After a win last weekend, the Highlanders were back on
the wrong side of the ledger this weekend, against the Kings in
South Africa. ODT Online rugby contributor Jeff Cheshire looks
at the reasons for the loss.
After such a good defensive effort last week, it was
disappointing to see a relapse from the Highlanders this
week. They simply fell off too many tackles and gifted the
Kings too many chances to run their way into the Highlanders
22 and apply pressure.
The Kings were finding gaps in close that enabled them to
snipe, a result of the first guard dog drifting with no
cover. This happened too many times in the first half, while
as the game loosened up in the second they started falling
off too many in open play as well.
I will say it again, defence wins games.
Too many penalties
A result of the weak defence was that the Highlanders were
constantly scrambling and under pressure in their own half.
This is inevitably going to lead to penalties, as they
infringed to slow down the Kings’ ball and to shut down their
space. And it was this that allowed the Kings to kick
the corner and make use of South Africa’s most potent
The rolling maul
It is so simple yet so effective that rolling maul. Once it
gets going it is so hard to stop and if it is done well, it
is every bit as effective as a classy backline move in
scoring a try.
Perhaps it was not a surprise then that the Kings can credit
this for two of their tries, which ultimately came from
Highlanders penalties which gave the Kings the lineout in the
first place. At times the Highlanders did defend it well,
better than what has been done in recent times. But it was
still the reason for conceding 14 points, which really is 14
Given that it is such a devastating weapon, it begs the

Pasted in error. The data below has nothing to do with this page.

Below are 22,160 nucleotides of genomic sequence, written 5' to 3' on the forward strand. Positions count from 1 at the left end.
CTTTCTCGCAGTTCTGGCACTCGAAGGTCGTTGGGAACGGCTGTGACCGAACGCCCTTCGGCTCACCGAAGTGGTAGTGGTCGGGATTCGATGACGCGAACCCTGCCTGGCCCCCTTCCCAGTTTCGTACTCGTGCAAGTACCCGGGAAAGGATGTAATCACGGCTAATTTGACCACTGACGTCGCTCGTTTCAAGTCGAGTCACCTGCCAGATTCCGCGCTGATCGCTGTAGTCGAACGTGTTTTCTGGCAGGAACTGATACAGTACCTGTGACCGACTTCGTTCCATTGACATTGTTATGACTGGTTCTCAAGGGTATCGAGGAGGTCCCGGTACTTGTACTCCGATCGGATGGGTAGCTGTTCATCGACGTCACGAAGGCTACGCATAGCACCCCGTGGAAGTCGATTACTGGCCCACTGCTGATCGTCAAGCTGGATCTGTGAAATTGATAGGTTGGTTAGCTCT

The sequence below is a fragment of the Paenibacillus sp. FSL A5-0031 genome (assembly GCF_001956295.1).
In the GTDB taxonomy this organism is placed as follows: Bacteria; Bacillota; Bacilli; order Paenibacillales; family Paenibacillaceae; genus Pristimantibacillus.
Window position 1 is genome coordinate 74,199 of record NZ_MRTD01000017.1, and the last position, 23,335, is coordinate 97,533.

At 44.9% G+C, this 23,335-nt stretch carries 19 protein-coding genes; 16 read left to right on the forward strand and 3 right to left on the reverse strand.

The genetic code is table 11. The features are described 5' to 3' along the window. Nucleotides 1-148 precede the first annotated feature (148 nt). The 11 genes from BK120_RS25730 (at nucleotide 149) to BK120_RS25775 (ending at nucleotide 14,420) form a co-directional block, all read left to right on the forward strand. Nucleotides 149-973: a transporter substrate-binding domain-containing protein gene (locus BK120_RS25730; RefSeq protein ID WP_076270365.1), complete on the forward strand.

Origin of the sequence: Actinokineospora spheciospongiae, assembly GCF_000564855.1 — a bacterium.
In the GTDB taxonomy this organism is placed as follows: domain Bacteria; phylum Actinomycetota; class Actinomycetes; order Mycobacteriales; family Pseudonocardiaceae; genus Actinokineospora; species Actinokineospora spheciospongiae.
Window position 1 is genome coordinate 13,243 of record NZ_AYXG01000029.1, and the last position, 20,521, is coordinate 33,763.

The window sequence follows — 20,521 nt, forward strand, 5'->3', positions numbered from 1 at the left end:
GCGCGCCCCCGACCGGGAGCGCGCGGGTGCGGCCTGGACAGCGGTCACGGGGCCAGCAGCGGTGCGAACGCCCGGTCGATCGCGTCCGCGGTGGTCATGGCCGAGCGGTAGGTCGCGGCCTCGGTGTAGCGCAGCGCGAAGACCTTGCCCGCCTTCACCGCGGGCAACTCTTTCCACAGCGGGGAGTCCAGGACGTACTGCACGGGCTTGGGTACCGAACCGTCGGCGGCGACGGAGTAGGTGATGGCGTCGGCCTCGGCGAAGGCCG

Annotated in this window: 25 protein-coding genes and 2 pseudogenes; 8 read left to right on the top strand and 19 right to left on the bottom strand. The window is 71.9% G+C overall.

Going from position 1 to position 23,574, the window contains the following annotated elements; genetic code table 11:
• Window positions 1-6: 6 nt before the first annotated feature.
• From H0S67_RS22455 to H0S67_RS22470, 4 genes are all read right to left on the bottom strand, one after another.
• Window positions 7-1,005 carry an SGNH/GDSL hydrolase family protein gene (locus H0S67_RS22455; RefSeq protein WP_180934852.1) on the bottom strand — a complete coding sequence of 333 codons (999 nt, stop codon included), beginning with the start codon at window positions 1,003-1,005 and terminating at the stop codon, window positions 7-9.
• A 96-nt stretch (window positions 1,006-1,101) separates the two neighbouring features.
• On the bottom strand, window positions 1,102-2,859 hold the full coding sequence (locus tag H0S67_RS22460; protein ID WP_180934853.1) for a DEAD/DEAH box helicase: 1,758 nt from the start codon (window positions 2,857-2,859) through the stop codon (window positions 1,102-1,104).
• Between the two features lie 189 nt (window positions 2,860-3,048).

question; why do more New Zealand teams do it? Certainly it
would be interesting to see if the South Africans were as
capable of defending it as they are in executing it. It
really is not that difficult to do. But of course, it relies
on winning your lineouts, which is something that has not
been happening either.
As bad as the defence was, it would have looked a whole lot
better if they had have kicked more accurately. By kicking
straight down the middle of the park to a waiting back three
they were essentially handing the ball to the Kings to
counterattack with. The kicks were not into space and
were not contestable, which meant they were essentially
kicking possession away and forcing themselves to defend
This prevented them from getting out of their own half on
numerous occasions and along with the shoddy defence,
contributed to the amount of pressure they were under.
Goal kicking was just as costly, as Colin Slade missed two
crucial conversions down the stretch which could have seen
the Highlanders playing for a win rather than a draw in the
Too many mistakes
When they finally did get possession in good attacking
position, they kept turning it over. Dropped balls and bad
passes once again dogged their game and made it impossible to
build any momentum.
In a game where you have limited opportunities, it is
important to capitalise when you have the chance, especially
when you are playing a team who leaked 72 points last week.
The Kings defence never came under question as there was
rarely anything asked of them, as the Highlanders
lacked the basic skills to make use of their attacking
Even if they were to just hold on to possession without going
anywhere, the referee was being relatively harsh on the
defending team so at the least a penalty could have come up
You can sometimes forgive a team when you can see they are
trying, but when they are making the same mistakes every
week, patience begins to wear thin. It will be a tough task
going to Loftus Versfeld to beat the Bulls next week and they
will have to put on a much improved performance to
even make for a close game.